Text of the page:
This may be the ultimate of the so-called "pastoral" progressive rock albums. Acoustic guitar arpeggios, flute, mellow crooning vocals and piano with a brick left on the sustain pedal all permeate this album; and on top of it all, there's almost as much Mellotron as Genesis used in their entire career. The music is meandering and ethereal, with more musical complexity than th...(展开全部) This may be the ultimate of the so-called "pastoral" progressive rock albums. Acoustic guitar arpeggios, flute, mellow crooning vocals and piano with a brick left on the sustain pedal all permeate this album; and on top of it all, there's almost as much Mellotron as Genesis used in their entire career. The music is meandering and ethereal, with more musical complexity than the average New Age album, but very much the same mood. In short, it's the epitome of the seventies' pastoral-progressive style. Comparisons come easily for this album. Recorded in 1974, two years before it was eventually released, this album was to a great extent a product of what had gone before it. Imagine a cross between Trespass (minus "The Knife") and Per un Amico, and you won't be far off. There are also traces of the accoustic sections of Yes' "All Good People" by, and the beginning of "Favole Antiche" is more than a little reminscent of the opening to "Court of the Crimson King". Principe di Giorno is certainly progressive, but it's hard to classify it as rock. The climactic moments on this album are handled by either sax or an ARP synthesizer, but these are hardly blistering solos; instead, they're more akin to the climactic moments of classical music which rely on compositional skill as much as volume to create the mood. There are many shortcomings people will find with this album. The pace is never anything other than sedate, there is hardly anything on here that is technically challenging for the musicians, the style is derivative, and surely the Mellotron could have been given a rest a little more often. The fact is, though, that the melodies and arrangements are truly gorgeous. The absence of a track like "The Knife" on Trespass means that the mood is never broken. In fact the only song that strays too far from the ethereal mood of the rest of the album is the last track "L'Imbroglio", but rather than being a piece to stir the blood and quicken the heartbeat, it's a silly throwaway piece that leaves anybody with a sense of fun in a good mood when they finish listening to the album. There are many albums which I regard as pleasant listening and will happily pull out when the mood takes me. Camel's Snow Goose and Novalis' Sommerabend come to mind. However, none touch me as deeply as this truly beautiful album. Essential for anyone who likes the softer side of the Italian scene, or thinks that too much Mellotron is barely enough.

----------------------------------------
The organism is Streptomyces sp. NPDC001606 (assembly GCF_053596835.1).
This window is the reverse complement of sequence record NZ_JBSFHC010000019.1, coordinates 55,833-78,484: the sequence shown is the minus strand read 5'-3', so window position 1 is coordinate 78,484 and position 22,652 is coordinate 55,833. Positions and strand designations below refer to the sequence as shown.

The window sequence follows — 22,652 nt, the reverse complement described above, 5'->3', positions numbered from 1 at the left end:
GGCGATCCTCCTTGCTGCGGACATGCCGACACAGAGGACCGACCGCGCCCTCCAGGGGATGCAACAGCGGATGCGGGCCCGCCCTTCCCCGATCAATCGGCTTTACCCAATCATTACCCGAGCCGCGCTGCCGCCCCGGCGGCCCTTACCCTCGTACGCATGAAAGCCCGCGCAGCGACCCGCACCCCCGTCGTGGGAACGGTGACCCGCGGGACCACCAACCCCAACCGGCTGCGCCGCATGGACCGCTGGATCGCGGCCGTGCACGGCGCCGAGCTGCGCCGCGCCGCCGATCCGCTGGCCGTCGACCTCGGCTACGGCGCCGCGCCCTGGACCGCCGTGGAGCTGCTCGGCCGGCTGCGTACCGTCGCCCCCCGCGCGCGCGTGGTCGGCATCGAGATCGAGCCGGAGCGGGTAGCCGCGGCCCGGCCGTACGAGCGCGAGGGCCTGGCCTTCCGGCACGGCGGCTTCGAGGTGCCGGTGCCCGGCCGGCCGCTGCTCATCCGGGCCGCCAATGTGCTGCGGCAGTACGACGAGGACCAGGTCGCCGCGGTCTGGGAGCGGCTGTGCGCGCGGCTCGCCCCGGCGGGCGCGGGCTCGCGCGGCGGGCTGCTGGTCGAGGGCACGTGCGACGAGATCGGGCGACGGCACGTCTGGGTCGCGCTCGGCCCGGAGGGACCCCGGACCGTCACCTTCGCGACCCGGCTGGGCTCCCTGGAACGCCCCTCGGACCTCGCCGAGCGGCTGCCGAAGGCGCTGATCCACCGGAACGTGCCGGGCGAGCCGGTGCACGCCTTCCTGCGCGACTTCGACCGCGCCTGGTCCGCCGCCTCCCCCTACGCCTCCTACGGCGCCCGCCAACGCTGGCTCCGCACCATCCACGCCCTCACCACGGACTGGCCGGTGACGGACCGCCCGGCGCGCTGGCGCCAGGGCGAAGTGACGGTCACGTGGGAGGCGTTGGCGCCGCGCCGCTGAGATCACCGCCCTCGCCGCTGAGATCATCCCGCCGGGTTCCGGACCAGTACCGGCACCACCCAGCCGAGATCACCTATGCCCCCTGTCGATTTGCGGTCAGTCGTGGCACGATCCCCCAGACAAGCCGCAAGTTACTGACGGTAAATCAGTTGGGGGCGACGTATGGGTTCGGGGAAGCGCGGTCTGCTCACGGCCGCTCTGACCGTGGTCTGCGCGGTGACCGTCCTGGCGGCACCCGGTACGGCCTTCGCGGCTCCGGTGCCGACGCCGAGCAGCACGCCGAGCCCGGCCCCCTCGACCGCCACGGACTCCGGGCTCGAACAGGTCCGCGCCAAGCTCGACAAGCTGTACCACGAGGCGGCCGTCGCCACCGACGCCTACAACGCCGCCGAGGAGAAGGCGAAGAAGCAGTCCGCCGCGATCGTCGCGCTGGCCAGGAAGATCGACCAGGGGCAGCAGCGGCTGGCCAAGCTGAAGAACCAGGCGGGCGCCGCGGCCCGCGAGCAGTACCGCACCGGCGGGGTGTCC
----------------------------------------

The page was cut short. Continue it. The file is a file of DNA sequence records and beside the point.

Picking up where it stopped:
· · · · · ·
1. Principe Di Giorno (6:12) 2. Favole Antiche (8:18) 3. Eftus (4:17) 4. Giochi Nella Notte (8:11) 5. La Grande Isola (5:04) 6. La Danza Del Fato (3:56) 7. L'imbroglio (1:06)